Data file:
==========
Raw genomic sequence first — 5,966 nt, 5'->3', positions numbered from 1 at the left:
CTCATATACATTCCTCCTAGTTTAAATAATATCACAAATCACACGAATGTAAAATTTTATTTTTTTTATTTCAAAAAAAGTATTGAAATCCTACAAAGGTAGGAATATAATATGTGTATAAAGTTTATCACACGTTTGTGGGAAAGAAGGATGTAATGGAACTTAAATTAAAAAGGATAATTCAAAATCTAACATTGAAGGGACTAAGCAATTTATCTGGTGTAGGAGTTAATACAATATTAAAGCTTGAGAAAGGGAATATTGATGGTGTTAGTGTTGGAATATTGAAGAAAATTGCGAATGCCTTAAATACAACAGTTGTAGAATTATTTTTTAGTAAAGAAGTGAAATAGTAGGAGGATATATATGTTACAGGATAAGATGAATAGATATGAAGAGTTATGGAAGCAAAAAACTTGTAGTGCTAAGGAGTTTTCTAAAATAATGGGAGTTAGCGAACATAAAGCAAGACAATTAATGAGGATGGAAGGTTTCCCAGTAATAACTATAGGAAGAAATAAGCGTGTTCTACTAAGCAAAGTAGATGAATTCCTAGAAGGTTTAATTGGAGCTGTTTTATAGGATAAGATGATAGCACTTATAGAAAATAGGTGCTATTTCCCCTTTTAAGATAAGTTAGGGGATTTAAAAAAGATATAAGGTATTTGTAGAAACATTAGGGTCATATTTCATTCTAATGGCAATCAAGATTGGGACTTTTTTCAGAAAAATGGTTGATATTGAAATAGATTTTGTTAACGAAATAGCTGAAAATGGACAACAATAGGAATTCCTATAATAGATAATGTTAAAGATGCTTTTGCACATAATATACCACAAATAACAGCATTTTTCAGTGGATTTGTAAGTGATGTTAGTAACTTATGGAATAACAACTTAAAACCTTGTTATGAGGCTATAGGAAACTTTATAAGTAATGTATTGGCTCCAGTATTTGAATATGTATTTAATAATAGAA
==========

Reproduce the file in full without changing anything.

Raw genomic sequence first — 5,966 nt, 5'->3', positions numbered from 1 at the left:
CTCATATACATTCCTCCTAGTTTAAATAATATCACAAATCACACGAATGTAAAATTTTATTTTTTTTATTTCAAAAAAAGTATTGAAATCCTACAAAGGTAGGAATATAATATGTGTATAAAGTTTATCACACGTTTGTGGGAAAGAAGGATGTAATGGAACTTAAATTAAAAAGGATAATTCAAAATCTAACATTGAAGGGACTAAGCAATTTATCTGGTGTAGGAGTTAATACAATATTAAAGCTTGAGAAAGGGAATATTGATGGTGTTAGTGTTGGAATATTGAAGAAAATTGCGAATGCCTTAAATACAACAGTTGTAGAATTATTTTTTAGTAAAGAAGTGAAATAGTAGGAGGATATATATGTTACAGGATAAGATGAATAGATATGAAGAGTTATGGAAGCAAAAAACTTGTAGTGCTAAGGAGTTTTCTAAAATAATGGGAGTTAGCGAACATAAAGCAAGACAATTAATGAGGATGGAAGGTTTCCCAGTAATAACTATAGGAAGAAATAAGCGTGTTCTACTAAGCAAAGTAGATGAATTCCTAGAAGGTTTAATTGGAGCTGTTTTATAGGATAAGATGATAGCACTTATAGAAAATAGGTGCTATTTCCCCTTTTAAGATAAGTTAGGGGATTTAAAAAAGATATAAGGTATTTGTAGAAACATTAGGGTCATATTTCATTCTAATGGCAATCAAGATTGGGACTTTTTTCAGAAAAATGGTTGATATTGAAATAGATTTTGTTAACGAAATAGCTGAAAATGGACAACAATAGGAATTCCTATAATAGATAATGTTAAAGATGCTTTTGCACATAATATACCACAAATAACAGCATTTTTCAGTGGATTTGTAAGTGATGTTAGTAACTTATGGAATAACAACTTAAAACCTTGTTATGAGGCTATAGGAAACTTTATAAGTAATGTATTGGCTCCAGTATTTGAATATGTATTTAATAATAGAA